Several years now I've watched a streetlamp in Norway. It stands in the middle of a roundabout in Svortland. This place is fascinating. This is how it looks right now.
In the summer, with the sun high in the sky, the place is transparent. The house, high on the hill at the left is clearly visible. The Chirico-like arch structure, lower, to the right of the house draws your attention to itself and asks: "What am I?" The church steeple, in the middle of the picture shows the depth of field and draws you towards itself. The street signs are illuminated and nicely outlined.
In winter a white magic circle appears at the foot of the streetlight. It lasts through the first thin snows. Later everything turns white. In this light the house, the arches and the church all disappear and merge with the horizon.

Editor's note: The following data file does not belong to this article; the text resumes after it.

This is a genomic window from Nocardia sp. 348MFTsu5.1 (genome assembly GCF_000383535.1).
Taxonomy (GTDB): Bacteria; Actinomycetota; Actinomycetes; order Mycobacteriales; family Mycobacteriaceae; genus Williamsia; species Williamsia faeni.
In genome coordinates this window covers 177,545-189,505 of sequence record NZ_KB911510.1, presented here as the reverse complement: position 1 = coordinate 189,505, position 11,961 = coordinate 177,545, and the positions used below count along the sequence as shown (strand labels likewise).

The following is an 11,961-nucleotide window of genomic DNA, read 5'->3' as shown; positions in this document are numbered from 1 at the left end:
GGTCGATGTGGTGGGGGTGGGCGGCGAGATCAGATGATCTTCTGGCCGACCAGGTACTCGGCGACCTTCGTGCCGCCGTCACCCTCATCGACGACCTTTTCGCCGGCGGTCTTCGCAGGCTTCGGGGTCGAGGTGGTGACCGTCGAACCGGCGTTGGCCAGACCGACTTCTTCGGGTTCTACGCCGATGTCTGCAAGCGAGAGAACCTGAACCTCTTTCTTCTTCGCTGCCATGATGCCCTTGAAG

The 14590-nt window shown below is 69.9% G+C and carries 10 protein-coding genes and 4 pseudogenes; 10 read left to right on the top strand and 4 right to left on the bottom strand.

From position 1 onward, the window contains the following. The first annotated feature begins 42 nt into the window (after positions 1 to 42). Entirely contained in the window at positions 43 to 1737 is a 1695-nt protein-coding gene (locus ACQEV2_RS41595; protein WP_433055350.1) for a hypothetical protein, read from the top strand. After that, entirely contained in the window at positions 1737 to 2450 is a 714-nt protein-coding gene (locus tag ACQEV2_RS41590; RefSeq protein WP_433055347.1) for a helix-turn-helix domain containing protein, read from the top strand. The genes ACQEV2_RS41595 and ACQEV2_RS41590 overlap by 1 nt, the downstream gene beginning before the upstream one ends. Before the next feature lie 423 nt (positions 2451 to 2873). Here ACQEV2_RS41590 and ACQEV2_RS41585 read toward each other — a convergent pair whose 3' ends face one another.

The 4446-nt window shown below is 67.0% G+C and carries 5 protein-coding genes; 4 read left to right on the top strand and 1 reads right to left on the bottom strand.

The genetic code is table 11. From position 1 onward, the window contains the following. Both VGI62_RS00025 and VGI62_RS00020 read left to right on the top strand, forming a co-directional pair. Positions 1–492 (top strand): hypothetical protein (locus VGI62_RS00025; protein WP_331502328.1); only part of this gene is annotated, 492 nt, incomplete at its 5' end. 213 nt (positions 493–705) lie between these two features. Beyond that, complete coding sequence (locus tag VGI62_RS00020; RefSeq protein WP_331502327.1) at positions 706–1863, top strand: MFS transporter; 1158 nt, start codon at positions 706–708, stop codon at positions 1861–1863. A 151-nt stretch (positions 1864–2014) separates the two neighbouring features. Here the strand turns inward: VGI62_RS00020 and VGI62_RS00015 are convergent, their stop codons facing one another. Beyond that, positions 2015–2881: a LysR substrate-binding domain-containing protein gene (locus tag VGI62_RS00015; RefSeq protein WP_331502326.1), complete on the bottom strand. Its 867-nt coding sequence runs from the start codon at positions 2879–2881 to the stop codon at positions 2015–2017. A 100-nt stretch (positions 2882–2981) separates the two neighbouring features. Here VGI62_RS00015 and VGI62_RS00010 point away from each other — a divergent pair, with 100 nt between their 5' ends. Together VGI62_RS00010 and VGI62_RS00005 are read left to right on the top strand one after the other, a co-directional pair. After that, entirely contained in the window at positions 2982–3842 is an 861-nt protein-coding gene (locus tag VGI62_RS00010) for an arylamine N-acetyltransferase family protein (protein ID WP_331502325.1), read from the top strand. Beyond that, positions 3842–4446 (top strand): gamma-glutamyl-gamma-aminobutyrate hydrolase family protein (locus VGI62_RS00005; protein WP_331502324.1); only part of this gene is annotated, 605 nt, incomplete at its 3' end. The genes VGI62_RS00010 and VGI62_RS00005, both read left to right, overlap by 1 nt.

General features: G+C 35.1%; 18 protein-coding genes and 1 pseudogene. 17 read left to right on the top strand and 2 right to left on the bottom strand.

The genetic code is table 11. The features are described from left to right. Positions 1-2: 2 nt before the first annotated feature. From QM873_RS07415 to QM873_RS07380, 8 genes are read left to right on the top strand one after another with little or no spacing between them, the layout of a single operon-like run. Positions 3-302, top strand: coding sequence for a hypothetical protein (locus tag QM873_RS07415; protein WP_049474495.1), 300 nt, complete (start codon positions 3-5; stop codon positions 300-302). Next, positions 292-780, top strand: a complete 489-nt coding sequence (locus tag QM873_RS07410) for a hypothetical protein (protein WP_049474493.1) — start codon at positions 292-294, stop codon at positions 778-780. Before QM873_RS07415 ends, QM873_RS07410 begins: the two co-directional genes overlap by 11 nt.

Behind the streetlight there's the spectacle of many types of sky in different colors and patterns. Clouds appear and disappear. Storms come and go. Different directions of sunlight lead to different details in the landscape. Sometimes the water merges with the sky, at other times it merges with the land. The streetlight waits for the night.
At night the streetlight awakens. It unfolds itself carefully, first making vague copies of itself and then sending out thin feelers of light and creating ufo's. When the circumstances are good it grows and flowers. It becomes a bright supernova exploding in the night. Passers-by don't notice this mystery. The only way to see it is through the webcam of the Norwegian road institute.
Later ... I couldn't resist looking up the features I see in the background. Maybe I shouldn't have done that. Maybe I should left the mystery untouched. But the Chirico-like arch structures in the background prove to be the windows of an office building. It's clear how the optical effect arises.
There is no good picture of the houses. The Google car did no go that way.